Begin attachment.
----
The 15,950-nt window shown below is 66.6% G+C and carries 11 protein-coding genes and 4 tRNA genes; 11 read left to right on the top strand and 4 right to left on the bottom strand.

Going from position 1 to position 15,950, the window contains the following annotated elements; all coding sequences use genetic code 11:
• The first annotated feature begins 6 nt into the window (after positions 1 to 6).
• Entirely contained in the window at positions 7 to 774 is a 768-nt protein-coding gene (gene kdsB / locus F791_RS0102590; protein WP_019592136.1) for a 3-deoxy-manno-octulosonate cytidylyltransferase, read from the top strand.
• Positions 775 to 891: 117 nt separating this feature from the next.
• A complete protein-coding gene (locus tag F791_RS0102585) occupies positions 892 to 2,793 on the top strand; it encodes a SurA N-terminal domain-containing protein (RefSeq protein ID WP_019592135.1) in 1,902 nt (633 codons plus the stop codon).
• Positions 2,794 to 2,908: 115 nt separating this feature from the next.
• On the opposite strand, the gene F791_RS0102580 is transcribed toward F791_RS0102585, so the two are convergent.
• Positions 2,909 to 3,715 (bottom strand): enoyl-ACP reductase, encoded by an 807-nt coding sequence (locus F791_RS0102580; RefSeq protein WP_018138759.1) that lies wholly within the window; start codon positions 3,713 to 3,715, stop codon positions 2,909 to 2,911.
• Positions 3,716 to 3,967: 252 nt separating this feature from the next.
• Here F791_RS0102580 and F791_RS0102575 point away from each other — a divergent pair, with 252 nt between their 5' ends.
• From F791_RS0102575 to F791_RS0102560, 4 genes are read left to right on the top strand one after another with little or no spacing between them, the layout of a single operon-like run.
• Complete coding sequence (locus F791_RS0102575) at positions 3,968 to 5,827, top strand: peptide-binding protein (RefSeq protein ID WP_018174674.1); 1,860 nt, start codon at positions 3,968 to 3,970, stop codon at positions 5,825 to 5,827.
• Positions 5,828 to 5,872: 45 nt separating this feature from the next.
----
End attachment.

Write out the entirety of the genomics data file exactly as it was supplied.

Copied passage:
The 15,950-nt window shown below is 66.6% G+C and carries 11 protein-coding genes and 4 tRNA genes; 11 read left to right on the top strand and 4 right to left on the bottom strand.

Going from position 1 to position 15,950, the window contains the following annotated elements; all coding sequences use genetic code 11:
• The first annotated feature begins 6 nt into the window (after positions 1 to 6).
• Entirely contained in the window at positions 7 to 774 is a 768-nt protein-coding gene (gene kdsB / locus F791_RS0102590; protein WP_019592136.1) for a 3-deoxy-manno-octulosonate cytidylyltransferase, read from the top strand.
• Positions 775 to 891: 117 nt separating this feature from the next.
• A complete protein-coding gene (locus tag F791_RS0102585) occupies positions 892 to 2,793 on the top strand; it encodes a SurA N-terminal domain-containing protein (RefSeq protein ID WP_019592135.1) in 1,902 nt (633 codons plus the stop codon).
• Positions 2,794 to 2,908: 115 nt separating this feature from the next.
• On the opposite strand, the gene F791_RS0102580 is transcribed toward F791_RS0102585, so the two are convergent.
• Positions 2,909 to 3,715 (bottom strand): enoyl-ACP reductase, encoded by an 807-nt coding sequence (locus F791_RS0102580; RefSeq protein WP_018138759.1) that lies wholly within the window; start codon positions 3,713 to 3,715, stop codon positions 2,909 to 2,911.
• Positions 3,716 to 3,967: 252 nt separating this feature from the next.
• Here F791_RS0102580 and F791_RS0102575 point away from each other — a divergent pair, with 252 nt between their 5' ends.
• From F791_RS0102575 to F791_RS0102560, 4 genes are read left to right on the top strand one after another with little or no spacing between them, the layout of a single operon-like run.
• Complete coding sequence (locus F791_RS0102575) at positions 3,968 to 5,827, top strand: peptide-binding protein (RefSeq protein ID WP_018174674.1); 1,860 nt, start codon at positions 3,968 to 3,970, stop codon at positions 5,825 to 5,827.
• Positions 5,828 to 5,872: 45 nt separating this feature from the next.